- Neither is defined as not one nor the other of two things actually happened or was true.
An example of neither is when you are not hot and you are not cold.
- Neither means not one or the other of two things.
An example of neither is when Jim did not go to the party and Sally did not go to the party.
neither definition by Webster's New World
Origin: Middle English naither, altered (by associated, association with eyther, either) ; from nauther ; from Old English na-hwæther, literally , not whether (see no, whether), not either of two
- not either: the first element of the pair of correlatives neither … nor, indicating negation of both parts of the statement [I could neither laugh nor cry]: neither … nor is sometimes used to refer to more than two, although this use is objected to by some [the shop sells neither tobacco, beer, nor wine]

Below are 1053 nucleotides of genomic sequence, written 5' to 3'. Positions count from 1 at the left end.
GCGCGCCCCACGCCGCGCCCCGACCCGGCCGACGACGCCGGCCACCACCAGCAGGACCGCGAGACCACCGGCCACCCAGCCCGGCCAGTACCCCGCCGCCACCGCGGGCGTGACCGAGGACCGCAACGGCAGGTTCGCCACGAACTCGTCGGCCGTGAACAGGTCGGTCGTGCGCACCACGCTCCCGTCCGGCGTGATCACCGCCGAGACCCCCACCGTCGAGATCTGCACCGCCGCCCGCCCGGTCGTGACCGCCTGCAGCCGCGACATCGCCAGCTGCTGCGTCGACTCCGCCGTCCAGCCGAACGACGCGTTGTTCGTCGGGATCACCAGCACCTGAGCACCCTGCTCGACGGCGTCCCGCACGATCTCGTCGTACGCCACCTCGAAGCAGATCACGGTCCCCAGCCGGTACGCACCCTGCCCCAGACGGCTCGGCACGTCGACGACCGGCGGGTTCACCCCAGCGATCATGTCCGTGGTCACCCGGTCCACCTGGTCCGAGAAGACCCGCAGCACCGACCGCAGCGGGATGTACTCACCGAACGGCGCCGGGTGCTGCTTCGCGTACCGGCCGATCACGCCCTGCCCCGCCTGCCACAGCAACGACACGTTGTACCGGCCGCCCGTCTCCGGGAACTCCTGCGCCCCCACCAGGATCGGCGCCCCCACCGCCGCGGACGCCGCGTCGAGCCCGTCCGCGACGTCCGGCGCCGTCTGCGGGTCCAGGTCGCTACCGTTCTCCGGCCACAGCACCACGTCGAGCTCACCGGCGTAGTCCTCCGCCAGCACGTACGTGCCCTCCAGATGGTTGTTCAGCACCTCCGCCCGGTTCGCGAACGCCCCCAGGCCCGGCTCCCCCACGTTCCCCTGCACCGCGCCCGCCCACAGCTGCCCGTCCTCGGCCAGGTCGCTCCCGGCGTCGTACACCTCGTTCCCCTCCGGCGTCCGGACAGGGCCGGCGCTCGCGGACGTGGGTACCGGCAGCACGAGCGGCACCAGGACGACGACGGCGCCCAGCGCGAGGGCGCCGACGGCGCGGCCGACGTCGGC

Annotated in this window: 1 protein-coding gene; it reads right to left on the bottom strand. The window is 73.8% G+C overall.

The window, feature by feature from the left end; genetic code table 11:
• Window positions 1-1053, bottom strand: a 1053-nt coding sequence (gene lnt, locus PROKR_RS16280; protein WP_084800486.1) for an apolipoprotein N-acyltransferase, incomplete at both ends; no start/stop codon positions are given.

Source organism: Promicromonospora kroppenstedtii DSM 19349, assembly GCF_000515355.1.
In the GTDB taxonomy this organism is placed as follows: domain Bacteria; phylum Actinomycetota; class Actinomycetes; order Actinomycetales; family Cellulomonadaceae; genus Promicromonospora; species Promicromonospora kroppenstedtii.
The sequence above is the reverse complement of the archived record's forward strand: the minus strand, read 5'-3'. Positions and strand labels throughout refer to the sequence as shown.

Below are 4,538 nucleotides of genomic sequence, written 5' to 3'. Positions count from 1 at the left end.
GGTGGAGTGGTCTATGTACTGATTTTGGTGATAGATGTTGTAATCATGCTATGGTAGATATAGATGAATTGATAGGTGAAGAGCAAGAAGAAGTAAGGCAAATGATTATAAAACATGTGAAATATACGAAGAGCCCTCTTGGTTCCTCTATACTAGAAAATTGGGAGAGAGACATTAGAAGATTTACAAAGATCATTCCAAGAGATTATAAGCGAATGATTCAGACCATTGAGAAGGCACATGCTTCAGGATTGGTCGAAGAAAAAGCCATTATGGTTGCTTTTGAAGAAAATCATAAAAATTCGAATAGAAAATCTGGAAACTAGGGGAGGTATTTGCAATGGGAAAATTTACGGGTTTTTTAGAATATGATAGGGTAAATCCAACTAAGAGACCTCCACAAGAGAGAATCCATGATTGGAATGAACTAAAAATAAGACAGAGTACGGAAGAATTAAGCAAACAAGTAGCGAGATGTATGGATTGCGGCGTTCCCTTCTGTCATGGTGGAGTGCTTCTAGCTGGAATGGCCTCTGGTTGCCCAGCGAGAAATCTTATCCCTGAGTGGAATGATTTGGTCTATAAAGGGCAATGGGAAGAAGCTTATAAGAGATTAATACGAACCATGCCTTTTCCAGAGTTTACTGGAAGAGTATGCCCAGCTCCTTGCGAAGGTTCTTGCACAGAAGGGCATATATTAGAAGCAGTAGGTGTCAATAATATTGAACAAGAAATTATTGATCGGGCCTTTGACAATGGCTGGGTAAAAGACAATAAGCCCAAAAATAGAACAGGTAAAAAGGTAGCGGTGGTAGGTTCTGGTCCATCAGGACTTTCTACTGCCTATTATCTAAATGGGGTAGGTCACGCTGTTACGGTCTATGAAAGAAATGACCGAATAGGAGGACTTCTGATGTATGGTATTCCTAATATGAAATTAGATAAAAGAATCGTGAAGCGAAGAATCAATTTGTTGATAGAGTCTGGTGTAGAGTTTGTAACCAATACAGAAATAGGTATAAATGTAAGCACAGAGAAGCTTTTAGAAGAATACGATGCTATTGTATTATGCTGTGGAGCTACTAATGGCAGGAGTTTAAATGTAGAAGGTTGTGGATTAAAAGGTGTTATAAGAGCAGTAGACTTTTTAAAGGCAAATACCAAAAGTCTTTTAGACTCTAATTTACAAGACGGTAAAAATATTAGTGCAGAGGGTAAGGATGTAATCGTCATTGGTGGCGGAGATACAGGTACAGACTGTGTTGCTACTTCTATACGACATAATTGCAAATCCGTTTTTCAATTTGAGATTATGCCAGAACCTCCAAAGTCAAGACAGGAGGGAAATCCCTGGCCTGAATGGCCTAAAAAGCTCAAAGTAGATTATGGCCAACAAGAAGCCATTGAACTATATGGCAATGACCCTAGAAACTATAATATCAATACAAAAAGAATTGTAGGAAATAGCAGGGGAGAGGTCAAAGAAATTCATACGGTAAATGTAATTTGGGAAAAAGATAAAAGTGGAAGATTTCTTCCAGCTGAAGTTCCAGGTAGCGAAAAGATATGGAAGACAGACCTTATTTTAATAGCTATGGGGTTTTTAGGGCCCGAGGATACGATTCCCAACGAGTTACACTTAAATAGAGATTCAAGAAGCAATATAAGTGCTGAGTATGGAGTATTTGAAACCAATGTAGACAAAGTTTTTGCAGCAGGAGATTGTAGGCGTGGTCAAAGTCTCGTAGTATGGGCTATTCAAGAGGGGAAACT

- nor yet; and … not: he does not smoke, neither does he drink
neither definition by American Heritage Dictionary
- Not either; not in either case. Used with the correlative conjunction nor: Neither we nor they want it. She neither called nor wrote. I got neither the gift nor the card.
- Also not: If he won't go, neither will she.
Origin: Middle English, from Old English nāwther, nāhwǽther (influenced by ǽghwǽther, ǽgther, either) : nā, not; see ne in Indo-European roots + hwǽther, which of two; see kwo- in Indo-European roots.Usage Note: According to the traditional rule, neither is used only to mean “not one or the other of two.” To refer to “none of several,” none is preferred: None (not neither) of the three opposition candidates would make a better president than the incumbent. • The traditional rule also holds that neither is grammatically singular: Neither candidate is having an easy time with the press. However, it is often used with a plural verb, especially when followed by of and a plural: Neither of the candidates are really expressing their own views. • As a conjunction neither is properly followed by nor, not or, in formal style: Neither prayers nor curses (not or curses) did any good. See Usage Notes at either, every, he1, none, nor1, or1.